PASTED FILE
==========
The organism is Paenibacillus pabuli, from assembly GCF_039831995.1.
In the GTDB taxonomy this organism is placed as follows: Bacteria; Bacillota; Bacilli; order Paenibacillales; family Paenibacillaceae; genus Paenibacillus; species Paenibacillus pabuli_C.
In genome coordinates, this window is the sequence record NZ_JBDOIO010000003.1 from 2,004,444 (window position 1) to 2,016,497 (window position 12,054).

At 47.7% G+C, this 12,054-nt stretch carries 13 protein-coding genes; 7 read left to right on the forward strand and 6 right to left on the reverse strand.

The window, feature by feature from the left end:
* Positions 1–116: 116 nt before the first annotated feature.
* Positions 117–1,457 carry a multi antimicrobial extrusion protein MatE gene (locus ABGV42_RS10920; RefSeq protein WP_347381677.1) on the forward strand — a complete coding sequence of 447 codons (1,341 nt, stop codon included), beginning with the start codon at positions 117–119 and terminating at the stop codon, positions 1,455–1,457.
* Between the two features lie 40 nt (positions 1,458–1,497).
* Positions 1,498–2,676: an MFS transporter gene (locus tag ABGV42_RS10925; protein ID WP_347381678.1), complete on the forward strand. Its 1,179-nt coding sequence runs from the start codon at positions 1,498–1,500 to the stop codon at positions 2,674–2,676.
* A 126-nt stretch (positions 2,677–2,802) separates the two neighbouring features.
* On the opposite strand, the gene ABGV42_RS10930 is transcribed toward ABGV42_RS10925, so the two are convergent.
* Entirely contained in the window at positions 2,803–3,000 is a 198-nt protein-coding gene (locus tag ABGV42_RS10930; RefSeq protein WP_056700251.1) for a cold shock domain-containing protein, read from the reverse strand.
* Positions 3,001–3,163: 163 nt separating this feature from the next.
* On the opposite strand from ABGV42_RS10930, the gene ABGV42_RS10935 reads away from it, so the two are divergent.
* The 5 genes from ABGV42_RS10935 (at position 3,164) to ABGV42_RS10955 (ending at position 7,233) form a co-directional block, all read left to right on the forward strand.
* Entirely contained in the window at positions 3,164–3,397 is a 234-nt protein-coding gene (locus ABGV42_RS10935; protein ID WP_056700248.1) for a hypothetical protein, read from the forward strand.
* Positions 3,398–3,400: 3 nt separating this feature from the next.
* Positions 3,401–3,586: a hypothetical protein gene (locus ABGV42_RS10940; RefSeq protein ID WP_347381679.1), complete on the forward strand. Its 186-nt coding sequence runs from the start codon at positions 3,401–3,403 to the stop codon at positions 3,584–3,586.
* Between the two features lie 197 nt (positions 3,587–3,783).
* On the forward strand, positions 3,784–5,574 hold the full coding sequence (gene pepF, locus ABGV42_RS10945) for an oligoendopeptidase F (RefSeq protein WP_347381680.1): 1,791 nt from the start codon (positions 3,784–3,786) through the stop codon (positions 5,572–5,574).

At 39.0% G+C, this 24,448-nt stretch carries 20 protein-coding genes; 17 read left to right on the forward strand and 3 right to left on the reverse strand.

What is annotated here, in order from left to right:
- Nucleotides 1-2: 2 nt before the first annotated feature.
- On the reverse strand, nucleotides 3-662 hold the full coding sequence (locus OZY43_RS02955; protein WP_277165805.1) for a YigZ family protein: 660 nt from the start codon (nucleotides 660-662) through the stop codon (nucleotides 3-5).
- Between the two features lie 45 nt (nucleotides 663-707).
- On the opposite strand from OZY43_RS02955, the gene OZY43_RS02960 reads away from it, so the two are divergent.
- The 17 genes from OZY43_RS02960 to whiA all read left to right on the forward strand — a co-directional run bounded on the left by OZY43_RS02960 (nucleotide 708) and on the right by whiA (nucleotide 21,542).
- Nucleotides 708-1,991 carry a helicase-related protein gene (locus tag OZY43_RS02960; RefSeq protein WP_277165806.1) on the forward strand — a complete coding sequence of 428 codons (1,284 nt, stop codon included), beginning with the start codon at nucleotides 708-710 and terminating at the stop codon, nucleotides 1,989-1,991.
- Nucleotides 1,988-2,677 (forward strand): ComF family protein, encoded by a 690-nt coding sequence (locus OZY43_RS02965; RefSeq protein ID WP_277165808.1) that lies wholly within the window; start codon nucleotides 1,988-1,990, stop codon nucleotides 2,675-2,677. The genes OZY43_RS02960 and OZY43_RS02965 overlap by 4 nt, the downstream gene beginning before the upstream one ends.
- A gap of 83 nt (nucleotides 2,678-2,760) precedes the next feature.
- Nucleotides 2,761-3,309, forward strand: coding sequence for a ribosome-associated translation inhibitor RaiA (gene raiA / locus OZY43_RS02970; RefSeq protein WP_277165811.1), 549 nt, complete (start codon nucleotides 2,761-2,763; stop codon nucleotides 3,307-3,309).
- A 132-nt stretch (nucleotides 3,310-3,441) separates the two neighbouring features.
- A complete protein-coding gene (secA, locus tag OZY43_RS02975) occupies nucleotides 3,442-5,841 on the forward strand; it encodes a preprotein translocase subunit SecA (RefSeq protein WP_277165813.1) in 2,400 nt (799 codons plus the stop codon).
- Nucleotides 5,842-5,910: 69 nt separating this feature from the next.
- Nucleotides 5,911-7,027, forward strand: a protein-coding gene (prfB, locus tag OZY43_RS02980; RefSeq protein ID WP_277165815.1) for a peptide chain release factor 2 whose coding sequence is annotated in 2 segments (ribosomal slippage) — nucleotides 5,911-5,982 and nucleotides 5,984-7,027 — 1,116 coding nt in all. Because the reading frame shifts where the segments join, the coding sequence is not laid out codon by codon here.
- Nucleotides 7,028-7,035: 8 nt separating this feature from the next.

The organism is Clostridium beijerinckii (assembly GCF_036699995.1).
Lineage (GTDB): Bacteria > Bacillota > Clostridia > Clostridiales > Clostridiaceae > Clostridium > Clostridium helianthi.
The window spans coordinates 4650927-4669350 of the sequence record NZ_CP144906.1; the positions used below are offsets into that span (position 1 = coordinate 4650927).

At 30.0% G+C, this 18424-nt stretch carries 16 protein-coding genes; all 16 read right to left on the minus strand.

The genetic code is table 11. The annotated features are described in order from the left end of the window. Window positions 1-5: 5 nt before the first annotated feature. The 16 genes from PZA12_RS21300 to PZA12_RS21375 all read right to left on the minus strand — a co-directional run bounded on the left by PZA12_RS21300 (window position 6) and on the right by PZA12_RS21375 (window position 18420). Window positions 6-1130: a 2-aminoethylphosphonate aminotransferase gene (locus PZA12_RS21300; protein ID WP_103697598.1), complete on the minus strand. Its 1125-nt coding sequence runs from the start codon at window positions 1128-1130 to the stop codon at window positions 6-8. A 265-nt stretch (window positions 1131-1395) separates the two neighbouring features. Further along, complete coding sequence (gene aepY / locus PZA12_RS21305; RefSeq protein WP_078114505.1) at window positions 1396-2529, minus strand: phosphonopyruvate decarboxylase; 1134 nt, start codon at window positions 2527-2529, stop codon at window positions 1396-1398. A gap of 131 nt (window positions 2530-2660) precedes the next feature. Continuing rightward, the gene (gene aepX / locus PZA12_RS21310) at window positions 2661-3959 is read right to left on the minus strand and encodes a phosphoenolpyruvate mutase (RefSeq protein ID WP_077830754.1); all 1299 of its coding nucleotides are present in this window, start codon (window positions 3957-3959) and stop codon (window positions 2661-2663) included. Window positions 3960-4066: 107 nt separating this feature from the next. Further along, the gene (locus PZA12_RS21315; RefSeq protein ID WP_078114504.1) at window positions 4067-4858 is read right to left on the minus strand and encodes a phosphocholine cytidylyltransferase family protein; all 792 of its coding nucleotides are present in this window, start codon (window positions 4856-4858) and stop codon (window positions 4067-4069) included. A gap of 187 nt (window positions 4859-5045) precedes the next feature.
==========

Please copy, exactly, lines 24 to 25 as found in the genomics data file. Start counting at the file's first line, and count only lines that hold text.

- On the reverse strand, nucleotides 3-662 hold the full coding sequence (locus OZY43_RS02955; protein WP_277165805.1) for a YigZ family protein: 660 nt from the start codon (nucleotides 660-662) through the stop codon (nucleotides 3-5).
- Between the two features lie 45 nt (nucleotides 663-707).